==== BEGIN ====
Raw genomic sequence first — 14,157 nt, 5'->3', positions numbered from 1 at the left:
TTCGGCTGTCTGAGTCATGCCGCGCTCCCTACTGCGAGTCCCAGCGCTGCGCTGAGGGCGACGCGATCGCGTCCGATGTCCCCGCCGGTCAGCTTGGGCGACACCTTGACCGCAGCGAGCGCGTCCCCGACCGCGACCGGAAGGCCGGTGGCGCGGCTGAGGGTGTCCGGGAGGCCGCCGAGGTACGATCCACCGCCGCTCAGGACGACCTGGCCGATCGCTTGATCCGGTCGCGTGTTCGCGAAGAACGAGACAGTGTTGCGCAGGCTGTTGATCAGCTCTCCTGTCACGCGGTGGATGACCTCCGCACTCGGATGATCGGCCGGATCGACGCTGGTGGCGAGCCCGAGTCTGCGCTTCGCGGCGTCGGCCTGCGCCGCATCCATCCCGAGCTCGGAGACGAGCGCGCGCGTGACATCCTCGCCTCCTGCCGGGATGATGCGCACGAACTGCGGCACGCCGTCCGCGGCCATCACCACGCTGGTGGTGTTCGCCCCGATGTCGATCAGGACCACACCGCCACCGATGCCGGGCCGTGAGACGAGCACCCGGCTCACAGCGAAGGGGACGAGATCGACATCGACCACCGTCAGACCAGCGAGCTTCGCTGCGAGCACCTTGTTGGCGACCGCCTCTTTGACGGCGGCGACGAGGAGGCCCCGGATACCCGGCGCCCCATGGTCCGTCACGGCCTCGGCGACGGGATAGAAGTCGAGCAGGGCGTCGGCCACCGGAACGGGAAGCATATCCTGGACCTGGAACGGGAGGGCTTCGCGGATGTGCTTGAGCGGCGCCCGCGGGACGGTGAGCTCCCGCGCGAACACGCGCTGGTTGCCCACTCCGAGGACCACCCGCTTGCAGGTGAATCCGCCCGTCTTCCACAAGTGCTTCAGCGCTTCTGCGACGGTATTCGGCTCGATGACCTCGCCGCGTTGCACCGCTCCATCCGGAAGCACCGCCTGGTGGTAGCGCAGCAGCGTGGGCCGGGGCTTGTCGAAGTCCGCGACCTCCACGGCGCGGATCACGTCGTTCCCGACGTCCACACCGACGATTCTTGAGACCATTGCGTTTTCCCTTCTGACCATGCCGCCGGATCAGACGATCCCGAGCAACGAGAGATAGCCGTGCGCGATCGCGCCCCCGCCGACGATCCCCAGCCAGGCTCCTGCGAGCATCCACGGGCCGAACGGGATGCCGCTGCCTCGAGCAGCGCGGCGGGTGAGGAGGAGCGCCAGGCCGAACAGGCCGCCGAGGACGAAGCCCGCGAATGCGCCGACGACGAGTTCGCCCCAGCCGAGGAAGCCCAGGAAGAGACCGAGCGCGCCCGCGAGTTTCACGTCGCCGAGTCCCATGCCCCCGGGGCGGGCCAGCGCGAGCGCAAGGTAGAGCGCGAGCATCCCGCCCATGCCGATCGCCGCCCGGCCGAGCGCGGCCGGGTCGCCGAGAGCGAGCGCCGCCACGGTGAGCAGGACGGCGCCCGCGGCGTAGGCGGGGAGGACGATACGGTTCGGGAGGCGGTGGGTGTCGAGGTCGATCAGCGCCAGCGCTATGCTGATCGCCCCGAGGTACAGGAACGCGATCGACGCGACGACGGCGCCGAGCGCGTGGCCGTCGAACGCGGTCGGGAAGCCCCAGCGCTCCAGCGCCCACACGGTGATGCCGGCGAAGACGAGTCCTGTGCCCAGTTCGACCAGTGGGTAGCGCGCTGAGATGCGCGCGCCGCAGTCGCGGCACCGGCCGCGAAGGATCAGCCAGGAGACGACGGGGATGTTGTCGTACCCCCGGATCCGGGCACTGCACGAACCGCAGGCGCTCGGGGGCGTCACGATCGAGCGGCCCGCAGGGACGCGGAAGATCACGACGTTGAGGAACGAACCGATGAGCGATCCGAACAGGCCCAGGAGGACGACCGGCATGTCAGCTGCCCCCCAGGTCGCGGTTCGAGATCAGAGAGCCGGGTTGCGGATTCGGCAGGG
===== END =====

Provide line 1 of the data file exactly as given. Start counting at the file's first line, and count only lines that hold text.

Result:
Raw genomic sequence first — 14,157 nt, 5'->3', positions numbered from 1 at the left: